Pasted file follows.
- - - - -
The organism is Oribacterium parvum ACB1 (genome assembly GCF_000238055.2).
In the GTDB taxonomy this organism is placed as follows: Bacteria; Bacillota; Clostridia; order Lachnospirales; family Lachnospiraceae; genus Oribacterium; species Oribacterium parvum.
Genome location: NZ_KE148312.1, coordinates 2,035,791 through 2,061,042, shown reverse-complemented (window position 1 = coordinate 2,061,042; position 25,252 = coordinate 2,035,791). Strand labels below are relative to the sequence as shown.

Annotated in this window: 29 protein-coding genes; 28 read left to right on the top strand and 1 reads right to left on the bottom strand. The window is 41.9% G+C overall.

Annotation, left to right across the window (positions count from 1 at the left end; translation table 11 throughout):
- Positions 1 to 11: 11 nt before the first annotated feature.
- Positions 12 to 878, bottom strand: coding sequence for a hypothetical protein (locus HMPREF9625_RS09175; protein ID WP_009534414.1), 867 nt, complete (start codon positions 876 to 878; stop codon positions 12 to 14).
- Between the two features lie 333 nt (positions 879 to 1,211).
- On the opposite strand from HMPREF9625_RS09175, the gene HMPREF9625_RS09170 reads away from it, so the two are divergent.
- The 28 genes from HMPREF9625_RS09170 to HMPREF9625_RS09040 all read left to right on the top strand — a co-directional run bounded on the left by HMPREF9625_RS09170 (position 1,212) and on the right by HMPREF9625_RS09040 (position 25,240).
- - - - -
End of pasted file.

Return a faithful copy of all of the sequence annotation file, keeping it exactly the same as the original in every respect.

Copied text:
The organism is Oribacterium parvum ACB1 (genome assembly GCF_000238055.2).
In the GTDB taxonomy this organism is placed as follows: Bacteria; Bacillota; Clostridia; order Lachnospirales; family Lachnospiraceae; genus Oribacterium; species Oribacterium parvum.
Genome location: NZ_KE148312.1, coordinates 2,035,791 through 2,061,042, shown reverse-complemented (window position 1 = coordinate 2,061,042; position 25,252 = coordinate 2,035,791). Strand labels below are relative to the sequence as shown.

Annotated in this window: 29 protein-coding genes; 28 read left to right on the top strand and 1 reads right to left on the bottom strand. The window is 41.9% G+C overall.

Annotation, left to right across the window (positions count from 1 at the left end; translation table 11 throughout):
- Positions 1 to 11: 11 nt before the first annotated feature.
- Positions 12 to 878, bottom strand: coding sequence for a hypothetical protein (locus HMPREF9625_RS09175; protein ID WP_009534414.1), 867 nt, complete (start codon positions 876 to 878; stop codon positions 12 to 14).
- Between the two features lie 333 nt (positions 879 to 1,211).
- On the opposite strand from HMPREF9625_RS09175, the gene HMPREF9625_RS09170 reads away from it, so the two are divergent.
- The 28 genes from HMPREF9625_RS09170 to HMPREF9625_RS09040 all read left to right on the top strand — a co-directional run bounded on the left by HMPREF9625_RS09170 (position 1,212) and on the right by HMPREF9625_RS09040 (position 25,240).